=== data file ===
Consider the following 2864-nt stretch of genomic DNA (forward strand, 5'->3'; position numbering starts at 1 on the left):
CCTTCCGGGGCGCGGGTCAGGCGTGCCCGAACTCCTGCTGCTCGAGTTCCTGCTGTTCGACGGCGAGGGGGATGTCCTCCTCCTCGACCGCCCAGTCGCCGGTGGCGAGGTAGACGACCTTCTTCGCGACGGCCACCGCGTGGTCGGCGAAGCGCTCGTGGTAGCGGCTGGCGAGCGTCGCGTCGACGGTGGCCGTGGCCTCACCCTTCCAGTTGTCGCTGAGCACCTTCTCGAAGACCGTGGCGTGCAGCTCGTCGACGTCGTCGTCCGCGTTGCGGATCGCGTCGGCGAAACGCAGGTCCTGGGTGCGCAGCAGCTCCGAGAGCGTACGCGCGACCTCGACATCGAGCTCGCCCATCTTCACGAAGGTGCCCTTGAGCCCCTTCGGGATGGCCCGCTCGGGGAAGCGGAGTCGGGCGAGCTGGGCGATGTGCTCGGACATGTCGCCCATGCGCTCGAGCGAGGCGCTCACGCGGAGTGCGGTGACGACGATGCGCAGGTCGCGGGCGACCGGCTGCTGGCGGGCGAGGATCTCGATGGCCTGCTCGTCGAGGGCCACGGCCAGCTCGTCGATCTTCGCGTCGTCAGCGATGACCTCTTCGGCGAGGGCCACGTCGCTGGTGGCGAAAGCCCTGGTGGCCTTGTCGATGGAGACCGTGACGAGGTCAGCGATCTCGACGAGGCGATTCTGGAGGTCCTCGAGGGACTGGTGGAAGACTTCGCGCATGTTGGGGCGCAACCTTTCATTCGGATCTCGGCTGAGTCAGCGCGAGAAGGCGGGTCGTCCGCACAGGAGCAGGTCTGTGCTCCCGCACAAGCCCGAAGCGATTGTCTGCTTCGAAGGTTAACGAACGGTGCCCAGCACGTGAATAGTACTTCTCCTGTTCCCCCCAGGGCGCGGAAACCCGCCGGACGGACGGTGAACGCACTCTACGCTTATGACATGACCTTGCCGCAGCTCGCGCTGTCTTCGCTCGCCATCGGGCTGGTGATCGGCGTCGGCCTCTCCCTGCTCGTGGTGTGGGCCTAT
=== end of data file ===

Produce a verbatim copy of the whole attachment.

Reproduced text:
Consider the following 2864-nt stretch of genomic DNA (forward strand, 5'->3'; position numbering starts at 1 on the left):
CCTTCCGGGGCGCGGGTCAGGCGTGCCCGAACTCCTGCTGCTCGAGTTCCTGCTGTTCGACGGCGAGGGGGATGTCCTCCTCCTCGACCGCCCAGTCGCCGGTGGCGAGGTAGACGACCTTCTTCGCGACGGCCACCGCGTGGTCGGCGAAGCGCTCGTGGTAGCGGCTGGCGAGCGTCGCGTCGACGGTGGCCGTGGCCTCACCCTTCCAGTTGTCGCTGAGCACCTTCTCGAAGACCGTGGCGTGCAGCTCGTCGACGTCGTCGTCCGCGTTGCGGATCGCGTCGGCGAAACGCAGGTCCTGGGTGCGCAGCAGCTCCGAGAGCGTACGCGCGACCTCGACATCGAGCTCGCCCATCTTCACGAAGGTGCCCTTGAGCCCCTTCGGGATGGCCCGCTCGGGGAAGCGGAGTCGGGCGAGCTGGGCGATGTGCTCGGACATGTCGCCCATGCGCTCGAGCGAGGCGCTCACGCGGAGTGCGGTGACGACGATGCGCAGGTCGCGGGCGACCGGCTGCTGGCGGGCGAGGATCTCGATGGCCTGCTCGTCGAGGGCCACGGCCAGCTCGTCGATCTTCGCGTCGTCAGCGATGACCTCTTCGGCGAGGGCCACGTCGCTGGTGGCGAAAGCCCTGGTGGCCTTGTCGATGGAGACCGTGACGAGGTCAGCGATCTCGACGAGGCGATTCTGGAGGTCCTCGAGGGACTGGTGGAAGACTTCGCGCATGTTGGGGCGCAACCTTTCATTCGGATCTCGGCTGAGTCAGCGCGAGAAGGCGGGTCGTCCGCACAGGAGCAGGTCTGTGCTCCCGCACAAGCCCGAAGCGATTGTCTGCTTCGAAGGTTAACGAACGGTGCCCAGCACGTGAATAGTACTTCTCCTGTTCCCCCCAGGGCGCGGAAACCCGCCGGACGGACGGTGAACGCACTCTACGCTTATGACATGACCTTGCCGCAGCTCGCGCTGTCTTCGCTCGCCATCGGGCTGGTGATCGGCGTCGGCCTCTCCCTGCTCGTGGTGTGGGCCTAT